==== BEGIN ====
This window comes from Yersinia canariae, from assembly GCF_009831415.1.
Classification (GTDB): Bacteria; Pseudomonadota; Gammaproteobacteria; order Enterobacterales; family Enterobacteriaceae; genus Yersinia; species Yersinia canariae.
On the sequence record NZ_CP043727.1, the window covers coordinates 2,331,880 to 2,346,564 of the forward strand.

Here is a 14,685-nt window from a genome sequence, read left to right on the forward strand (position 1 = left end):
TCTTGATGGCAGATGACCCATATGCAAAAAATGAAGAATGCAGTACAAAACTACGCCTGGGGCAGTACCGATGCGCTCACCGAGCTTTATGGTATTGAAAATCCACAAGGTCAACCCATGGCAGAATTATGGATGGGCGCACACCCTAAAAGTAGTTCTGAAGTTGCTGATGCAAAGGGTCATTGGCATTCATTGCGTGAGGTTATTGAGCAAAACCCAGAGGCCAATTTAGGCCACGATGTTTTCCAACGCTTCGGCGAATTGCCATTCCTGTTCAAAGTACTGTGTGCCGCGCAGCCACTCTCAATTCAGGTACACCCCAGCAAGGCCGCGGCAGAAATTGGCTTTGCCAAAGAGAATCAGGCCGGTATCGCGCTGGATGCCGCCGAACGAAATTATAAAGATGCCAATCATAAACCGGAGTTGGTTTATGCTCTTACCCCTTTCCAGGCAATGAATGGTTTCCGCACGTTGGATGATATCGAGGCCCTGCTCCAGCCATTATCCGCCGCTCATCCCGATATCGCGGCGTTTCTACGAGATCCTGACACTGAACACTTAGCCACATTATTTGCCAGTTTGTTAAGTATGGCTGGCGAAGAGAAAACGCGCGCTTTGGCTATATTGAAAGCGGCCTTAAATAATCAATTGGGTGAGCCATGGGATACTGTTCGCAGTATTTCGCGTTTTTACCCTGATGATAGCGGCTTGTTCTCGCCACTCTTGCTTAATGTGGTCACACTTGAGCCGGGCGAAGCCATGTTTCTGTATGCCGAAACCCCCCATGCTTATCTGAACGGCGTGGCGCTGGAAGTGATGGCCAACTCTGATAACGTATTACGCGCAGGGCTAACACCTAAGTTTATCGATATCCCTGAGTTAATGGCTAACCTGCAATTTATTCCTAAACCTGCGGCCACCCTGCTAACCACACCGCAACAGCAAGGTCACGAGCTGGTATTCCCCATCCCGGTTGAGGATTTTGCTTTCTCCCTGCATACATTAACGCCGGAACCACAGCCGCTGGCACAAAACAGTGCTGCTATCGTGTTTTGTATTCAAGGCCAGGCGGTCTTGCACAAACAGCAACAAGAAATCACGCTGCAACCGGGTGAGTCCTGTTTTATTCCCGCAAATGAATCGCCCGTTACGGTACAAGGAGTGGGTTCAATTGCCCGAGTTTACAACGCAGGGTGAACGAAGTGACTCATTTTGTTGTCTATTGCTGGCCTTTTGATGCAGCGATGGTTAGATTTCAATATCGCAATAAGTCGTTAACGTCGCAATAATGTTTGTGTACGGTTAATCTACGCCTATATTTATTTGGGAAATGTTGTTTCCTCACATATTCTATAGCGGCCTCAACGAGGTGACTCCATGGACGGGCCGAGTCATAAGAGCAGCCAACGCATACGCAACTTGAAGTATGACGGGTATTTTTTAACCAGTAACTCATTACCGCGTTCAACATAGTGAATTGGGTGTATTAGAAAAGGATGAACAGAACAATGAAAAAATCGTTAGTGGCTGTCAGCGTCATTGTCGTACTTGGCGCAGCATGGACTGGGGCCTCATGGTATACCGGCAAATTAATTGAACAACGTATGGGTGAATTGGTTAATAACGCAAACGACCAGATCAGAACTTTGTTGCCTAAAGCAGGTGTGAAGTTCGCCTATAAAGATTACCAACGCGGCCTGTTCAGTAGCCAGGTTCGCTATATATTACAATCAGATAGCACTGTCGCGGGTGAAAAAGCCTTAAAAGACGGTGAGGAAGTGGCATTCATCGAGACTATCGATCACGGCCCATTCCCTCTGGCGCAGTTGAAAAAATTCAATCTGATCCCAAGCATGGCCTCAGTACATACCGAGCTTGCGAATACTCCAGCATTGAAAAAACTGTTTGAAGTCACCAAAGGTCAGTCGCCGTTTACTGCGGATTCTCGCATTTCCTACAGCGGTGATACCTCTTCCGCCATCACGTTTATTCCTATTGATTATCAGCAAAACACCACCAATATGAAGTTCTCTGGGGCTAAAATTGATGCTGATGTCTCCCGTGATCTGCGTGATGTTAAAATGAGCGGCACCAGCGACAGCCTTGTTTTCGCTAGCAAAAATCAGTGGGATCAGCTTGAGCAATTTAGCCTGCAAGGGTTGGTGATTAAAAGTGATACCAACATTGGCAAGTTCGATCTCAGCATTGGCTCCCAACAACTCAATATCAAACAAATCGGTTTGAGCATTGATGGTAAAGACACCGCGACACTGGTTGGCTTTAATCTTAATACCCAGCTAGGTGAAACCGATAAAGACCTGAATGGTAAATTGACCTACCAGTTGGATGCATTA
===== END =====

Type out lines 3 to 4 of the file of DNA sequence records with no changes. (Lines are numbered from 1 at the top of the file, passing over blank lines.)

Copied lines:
On the sequence record NZ_CP043727.1, the window covers coordinates 2,331,880 to 2,346,564 of the forward strand.

Here is a 14,685-nt window from a genome sequence, read left to right on the forward strand (position 1 = left end):